History 300

(NA)ACP: (National Association) for the Advancement of Colored People

Over 100 years ago in 1903, the famous African-American novelist and co-founder of the NAACP W.E.B. DuBois wrote a criticism of Booker T. Washington’s “Atlanta Compromise.”

It’s important to first explain Washington’s points in his Atlanta speech in 1895. His main concern was to soothe his listeners’ apprehension regarding Southern blacks. He argued that blacks should accept their place as manual laborers. He also claimed that former slaves would do better by starting at the bottom of society than by being raised to a higher stratum artificially.

In his critique of Washington’s speech, DuBois first clarifies Washington’s intentions to aid blacks: “First, political power, Second, insistence on civil rights, Third, higher education of Negro youth” (DuBois). However, he responds by saying, Washington’s advice would lead to three extremely negative factors for the black population at the turn of the century: “1. The disfranchisement of the Negro. 2. The legal creation of a distinct status of civil inferiority for the Negro. 3. The steady withdrawal of aid from institutions for the higher training of the Negro” (DuBois). Although all three of these problems are important, I have chosen two that clarify and validate DuBois’ argument.

DuBois first mentions “disenfranchisement of the Negro,” which means the denial of the right to vote. This is so very important because if one does deny another the right to vote, they are breaking the law, because according to Amendment XV, “The right of citizens of the United States to vote shall not be denied or abridged by the United States or by any State on account of race, color, or previous condition of servitude” (Constitution). DuBois is absolutely right in criticizing Washington about the disenfranchisement of the blacks because every citizen of the United States cannot be denied the right to vote. For many young people in particular, the right to vote is a defining part of their lives and identities as Americans. By taking away a right outlined in the Constitution, Washington is already lowering the standard of living, create a “distinct status of civil inferiority” for blacks (DuBois).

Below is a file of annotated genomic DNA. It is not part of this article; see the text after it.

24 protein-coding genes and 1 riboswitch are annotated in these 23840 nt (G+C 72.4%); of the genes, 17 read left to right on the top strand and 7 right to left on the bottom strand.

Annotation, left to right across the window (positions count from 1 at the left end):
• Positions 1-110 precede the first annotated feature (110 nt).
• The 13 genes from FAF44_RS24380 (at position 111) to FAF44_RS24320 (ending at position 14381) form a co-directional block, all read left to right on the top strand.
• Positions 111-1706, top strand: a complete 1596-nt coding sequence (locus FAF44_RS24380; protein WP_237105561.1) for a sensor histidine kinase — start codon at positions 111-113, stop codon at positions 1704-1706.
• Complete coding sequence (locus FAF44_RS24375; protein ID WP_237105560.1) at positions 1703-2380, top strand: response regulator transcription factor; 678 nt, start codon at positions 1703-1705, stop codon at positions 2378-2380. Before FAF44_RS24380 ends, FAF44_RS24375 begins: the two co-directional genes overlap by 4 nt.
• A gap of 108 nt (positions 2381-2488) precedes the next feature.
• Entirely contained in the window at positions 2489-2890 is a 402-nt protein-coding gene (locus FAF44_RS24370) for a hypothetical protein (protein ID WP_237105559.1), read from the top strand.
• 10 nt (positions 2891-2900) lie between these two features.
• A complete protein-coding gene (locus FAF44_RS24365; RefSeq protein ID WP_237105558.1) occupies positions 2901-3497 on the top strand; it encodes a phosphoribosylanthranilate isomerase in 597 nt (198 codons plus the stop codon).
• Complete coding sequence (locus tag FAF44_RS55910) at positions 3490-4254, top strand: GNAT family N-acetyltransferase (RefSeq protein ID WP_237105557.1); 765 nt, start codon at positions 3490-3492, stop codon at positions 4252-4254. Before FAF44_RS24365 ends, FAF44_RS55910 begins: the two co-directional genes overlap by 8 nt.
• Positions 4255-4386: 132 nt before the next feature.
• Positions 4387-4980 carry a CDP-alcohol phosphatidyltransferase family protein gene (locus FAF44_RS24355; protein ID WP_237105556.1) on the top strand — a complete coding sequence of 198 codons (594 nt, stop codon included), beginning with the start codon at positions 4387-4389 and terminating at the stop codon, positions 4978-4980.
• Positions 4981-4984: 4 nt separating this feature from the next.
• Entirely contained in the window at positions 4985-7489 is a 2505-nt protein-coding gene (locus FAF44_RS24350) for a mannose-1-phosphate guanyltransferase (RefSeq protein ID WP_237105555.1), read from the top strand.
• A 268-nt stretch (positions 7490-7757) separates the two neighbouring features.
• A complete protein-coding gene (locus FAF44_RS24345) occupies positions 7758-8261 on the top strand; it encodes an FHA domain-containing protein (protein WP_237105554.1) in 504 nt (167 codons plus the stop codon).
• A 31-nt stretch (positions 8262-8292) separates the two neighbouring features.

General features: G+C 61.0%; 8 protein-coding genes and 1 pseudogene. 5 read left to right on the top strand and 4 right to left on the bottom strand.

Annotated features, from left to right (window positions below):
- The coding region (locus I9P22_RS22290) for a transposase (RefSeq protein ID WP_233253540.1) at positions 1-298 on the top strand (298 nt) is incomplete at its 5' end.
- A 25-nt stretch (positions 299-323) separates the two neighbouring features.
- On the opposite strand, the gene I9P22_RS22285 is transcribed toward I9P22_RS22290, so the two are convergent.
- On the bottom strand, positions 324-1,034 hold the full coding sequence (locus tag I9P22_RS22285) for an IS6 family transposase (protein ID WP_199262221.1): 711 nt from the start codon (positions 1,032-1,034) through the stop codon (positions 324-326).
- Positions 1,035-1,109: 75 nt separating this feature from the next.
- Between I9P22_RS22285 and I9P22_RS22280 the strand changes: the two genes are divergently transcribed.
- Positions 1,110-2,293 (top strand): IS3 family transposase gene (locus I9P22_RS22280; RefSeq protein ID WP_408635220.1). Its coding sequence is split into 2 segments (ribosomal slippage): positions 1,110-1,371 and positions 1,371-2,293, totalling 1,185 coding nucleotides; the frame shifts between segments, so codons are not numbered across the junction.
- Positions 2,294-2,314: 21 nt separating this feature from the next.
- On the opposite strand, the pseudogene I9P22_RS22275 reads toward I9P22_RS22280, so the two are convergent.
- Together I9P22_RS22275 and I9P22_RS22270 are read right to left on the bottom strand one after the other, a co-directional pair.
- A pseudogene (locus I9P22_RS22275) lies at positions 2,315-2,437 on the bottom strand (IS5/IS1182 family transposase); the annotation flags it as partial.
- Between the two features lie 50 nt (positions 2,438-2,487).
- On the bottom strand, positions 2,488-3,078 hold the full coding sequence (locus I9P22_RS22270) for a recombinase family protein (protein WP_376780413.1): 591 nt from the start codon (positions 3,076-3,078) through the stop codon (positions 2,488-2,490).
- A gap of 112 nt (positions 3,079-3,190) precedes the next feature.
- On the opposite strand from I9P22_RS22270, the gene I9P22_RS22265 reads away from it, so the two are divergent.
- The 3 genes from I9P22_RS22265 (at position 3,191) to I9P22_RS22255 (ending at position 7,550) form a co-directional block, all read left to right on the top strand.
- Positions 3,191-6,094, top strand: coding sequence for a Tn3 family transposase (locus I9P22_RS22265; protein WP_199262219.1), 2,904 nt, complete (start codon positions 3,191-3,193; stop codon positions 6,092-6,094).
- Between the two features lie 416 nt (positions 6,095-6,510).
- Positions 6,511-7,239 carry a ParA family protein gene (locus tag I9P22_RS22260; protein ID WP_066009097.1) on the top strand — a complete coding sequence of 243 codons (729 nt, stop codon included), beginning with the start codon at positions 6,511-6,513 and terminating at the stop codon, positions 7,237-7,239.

This second critique of Washington – “legal creation of a distinct status of civil inferiority” – was and is supremely important. The effects of this practice, known as Jim Crow legislation, are clearly outlined by Michelle Alexander in her book, The New Jim Crow. Although she is comparing Jim Crow era legislation to the modern-day civil justice system, she describes historical parallels which are relevant to DuBois’ arguments. She writes that the “caste system [was] born, in part due to a desire among white elites to exploit the resentments, vulnerabilities, and racial biases of poor and working-class whites for political or economic gain” (Alexander 191). Her description of Jim Crow laws bears an unwelcome resemblance to the purpose and effect of Washington’s Atlanta Compromise Speech, especially when she uses “caste system” to label the society of the time. I believe that this is the most damaging and lasting legacy of the practices that Washington endorsed in the years following the abolition of slavery.

The disenfranchisement of blacks and the creation of a distinct caste of blacks were extremely damaging effects of Booker T. Washington’s argument. By brining these to light and criticizing Washington, W.E.B. DuBois helped forward the US in terms of race.

Bibliography:

Alexander, Michelle. The New Jim Crow: Mass Incarceration in the Age of Color Blindness. New York: New Press, 2011.

DuBois, W.E.B. “W.E.B. DuBois Critiques Booker T. Washington.” History Matters: The U.S. Survey Course on the Web. January 1, 1903. Accessed February 2, 2015.

“The Constituamation of the United States: Amendments 11-27.” National Archives and Records Administration. National Archives and Records Administration, n.d. Web. 2 Feb. 2015.

Washington, Booker T. “Booker T. Washington Delivers the 1895 Atlanta Compromise Speech.” History Matters: The U.S. Survey Course on the Web. Accessed February 2, 2015.

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